The Point Piper penthouse of the late sportswear distributor Archie Hendler and his late wife, Yetta, has sold for more than $16m — and dentist David Penn has spent up big in Double Bay.
The Wentworth Courier turned up to cover Saturday’s auction of the Hendler apartment with Harbour Bridge and Opera House views to discover a sold sticker on the signboard outside 4/10 Wentworth Street.
Ray White Double Bay principal Elliott Placks in conjunction with Sotheby’s managing director Michael Pallier were the agents for the sale. Other sources say the penthouse sold for more than the $16m price guide. CoreLogic shows the couple bought it for $3,325,000 in 1993.
Meanwhile, over in Double Bay, the charming old Cross Street home of dentist Dr Angelo Sklavos and his wife, Fiona sold to another dentist — Dr David Penn and his wife, Linda, the Lowes CEO, for a bullish $7.75m.
Walter Antonelli of Sotheby’s had been quoting a guide of $5m.
The Penns and another enthusiastic bidder competed strongly and both appeared determined to secure the property, with the hammer falling to the Penns.
That’s yet another one for the Penns’ extensive investment portfolio. They reside in the Point Piper mansion Villa Veneto, bought for about $52m in 2010.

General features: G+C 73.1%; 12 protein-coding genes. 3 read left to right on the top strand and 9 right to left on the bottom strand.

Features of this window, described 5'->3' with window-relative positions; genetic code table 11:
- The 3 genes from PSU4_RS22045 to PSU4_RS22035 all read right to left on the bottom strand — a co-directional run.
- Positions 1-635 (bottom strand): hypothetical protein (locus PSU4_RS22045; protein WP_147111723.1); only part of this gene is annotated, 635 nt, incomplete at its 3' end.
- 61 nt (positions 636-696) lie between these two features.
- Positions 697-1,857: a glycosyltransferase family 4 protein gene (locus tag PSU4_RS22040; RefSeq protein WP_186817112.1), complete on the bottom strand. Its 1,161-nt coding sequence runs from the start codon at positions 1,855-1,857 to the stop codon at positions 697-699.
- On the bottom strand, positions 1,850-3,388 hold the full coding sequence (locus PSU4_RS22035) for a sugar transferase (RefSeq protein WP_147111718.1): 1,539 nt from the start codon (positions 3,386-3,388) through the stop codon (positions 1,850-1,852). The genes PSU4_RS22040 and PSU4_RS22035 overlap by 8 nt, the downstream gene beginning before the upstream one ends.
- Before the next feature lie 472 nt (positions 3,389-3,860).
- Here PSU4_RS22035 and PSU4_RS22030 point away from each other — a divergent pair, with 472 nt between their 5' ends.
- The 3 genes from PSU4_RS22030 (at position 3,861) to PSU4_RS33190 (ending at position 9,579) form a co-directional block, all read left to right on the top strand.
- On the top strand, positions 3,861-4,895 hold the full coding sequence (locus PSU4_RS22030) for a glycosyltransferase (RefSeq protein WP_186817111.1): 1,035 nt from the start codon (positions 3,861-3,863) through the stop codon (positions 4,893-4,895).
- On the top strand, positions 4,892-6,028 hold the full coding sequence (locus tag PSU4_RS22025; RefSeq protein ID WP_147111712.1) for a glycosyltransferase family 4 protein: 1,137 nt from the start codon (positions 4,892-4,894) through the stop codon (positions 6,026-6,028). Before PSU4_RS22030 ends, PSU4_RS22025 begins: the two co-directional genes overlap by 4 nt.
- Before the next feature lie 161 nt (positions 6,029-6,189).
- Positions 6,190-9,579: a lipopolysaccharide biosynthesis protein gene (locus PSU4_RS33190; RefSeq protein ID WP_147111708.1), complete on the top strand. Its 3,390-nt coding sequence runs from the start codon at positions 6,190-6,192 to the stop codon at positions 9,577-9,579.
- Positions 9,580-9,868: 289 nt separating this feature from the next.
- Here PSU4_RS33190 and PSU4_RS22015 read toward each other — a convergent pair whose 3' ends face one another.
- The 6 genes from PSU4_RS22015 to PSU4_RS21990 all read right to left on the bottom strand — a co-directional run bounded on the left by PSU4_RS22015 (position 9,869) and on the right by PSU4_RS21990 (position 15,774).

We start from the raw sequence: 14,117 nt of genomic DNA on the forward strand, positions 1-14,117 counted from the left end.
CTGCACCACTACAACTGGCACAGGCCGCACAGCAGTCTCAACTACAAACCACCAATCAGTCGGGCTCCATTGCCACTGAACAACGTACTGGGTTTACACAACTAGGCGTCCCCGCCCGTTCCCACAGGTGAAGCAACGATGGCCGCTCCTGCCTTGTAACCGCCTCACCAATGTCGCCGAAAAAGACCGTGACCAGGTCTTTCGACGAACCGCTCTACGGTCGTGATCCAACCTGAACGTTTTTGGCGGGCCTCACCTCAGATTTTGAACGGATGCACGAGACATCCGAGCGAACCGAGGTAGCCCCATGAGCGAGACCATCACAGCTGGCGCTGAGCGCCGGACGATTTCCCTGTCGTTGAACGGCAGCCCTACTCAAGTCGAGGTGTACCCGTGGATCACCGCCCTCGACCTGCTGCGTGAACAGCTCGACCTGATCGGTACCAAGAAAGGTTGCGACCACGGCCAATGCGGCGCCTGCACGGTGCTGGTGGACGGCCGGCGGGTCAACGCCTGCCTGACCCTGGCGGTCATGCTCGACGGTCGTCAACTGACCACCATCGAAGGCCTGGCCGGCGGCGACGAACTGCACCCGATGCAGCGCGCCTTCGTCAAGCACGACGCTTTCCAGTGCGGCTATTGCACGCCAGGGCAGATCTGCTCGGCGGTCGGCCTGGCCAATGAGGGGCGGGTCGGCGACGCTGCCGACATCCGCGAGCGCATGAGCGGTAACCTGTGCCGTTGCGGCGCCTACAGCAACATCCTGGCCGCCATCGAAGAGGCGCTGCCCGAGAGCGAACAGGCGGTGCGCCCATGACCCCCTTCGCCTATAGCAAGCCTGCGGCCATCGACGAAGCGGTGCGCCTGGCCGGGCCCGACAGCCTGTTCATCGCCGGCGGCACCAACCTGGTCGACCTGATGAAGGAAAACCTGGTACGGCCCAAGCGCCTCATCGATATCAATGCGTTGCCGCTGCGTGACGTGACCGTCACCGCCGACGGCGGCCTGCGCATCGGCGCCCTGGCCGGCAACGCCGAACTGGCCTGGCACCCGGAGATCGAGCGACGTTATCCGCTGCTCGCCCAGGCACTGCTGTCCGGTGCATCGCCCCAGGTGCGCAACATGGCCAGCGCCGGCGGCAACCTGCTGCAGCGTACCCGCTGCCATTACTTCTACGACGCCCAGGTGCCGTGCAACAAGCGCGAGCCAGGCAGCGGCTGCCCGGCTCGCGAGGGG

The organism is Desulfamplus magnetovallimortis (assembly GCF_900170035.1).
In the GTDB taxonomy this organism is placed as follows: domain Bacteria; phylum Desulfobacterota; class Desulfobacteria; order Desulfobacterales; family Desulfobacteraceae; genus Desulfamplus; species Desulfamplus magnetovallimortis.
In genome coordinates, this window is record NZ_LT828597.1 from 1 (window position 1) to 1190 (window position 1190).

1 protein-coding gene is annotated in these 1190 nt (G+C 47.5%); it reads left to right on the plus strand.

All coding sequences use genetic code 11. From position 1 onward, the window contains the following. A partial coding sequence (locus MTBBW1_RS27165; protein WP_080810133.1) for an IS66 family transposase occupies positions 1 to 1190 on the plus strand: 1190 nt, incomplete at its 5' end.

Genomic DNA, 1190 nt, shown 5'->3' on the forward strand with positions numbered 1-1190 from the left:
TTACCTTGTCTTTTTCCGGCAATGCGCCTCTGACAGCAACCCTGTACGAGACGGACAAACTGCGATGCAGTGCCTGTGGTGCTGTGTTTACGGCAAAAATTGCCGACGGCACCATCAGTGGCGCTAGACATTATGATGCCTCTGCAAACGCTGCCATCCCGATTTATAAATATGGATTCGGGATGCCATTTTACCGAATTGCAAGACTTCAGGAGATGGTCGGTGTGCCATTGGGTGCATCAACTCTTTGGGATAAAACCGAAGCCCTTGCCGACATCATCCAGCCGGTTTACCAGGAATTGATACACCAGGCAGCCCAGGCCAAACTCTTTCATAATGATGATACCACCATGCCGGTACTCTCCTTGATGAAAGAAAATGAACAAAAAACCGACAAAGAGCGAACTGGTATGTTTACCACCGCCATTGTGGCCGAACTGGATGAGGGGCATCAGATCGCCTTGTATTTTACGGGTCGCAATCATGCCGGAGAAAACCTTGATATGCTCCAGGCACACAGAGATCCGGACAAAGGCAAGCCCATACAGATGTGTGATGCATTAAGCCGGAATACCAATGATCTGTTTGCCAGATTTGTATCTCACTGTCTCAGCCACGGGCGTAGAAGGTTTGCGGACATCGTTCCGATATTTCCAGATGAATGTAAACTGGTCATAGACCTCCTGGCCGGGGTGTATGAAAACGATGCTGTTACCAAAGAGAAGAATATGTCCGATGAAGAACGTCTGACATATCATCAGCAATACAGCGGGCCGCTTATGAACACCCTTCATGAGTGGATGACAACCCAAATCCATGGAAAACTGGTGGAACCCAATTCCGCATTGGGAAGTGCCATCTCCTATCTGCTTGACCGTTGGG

Another doctor also sold well at auction on Saturday in Bellevue Hill. The five-bedroom cottage on a 470sqm block at 20 Rivers Street of Professor Josephine Clayton — purchased for $1.3m in 1998 — sold for $7.15m through Michael Pallier of Sotheby’s.
The auction in the backyard had four active bidders. With Sotheby’s auctioneer Stuart Davies presiding, it opened at $4.5m and quickly rose to the $7.15m sale price.
In November last year, a similar home on the same size land two doors away at 16 Rivers Street sold for $4.916m. This provides further evidence of the current strengthening of the market over the past few months.
Later on the same day, a four-bedroom home in original condition at 12 Derby Street, Vaucluse — which property records show was in the name of Adelheid Eggleston — was going under the hammer for the first time in 57 years. It sold for $6.1m.
So many people turned for Michael Pallier and Stuart Davies’ auction — about 100 — that there wasn’t room to hold it inside — it had to be held out in the street to maintain social distancing.
Bidding started at $5m and quickly rose to the final selling price of $6.1m. Davies had announced the home on the market after the $5m opening bid.
Six bidders competed.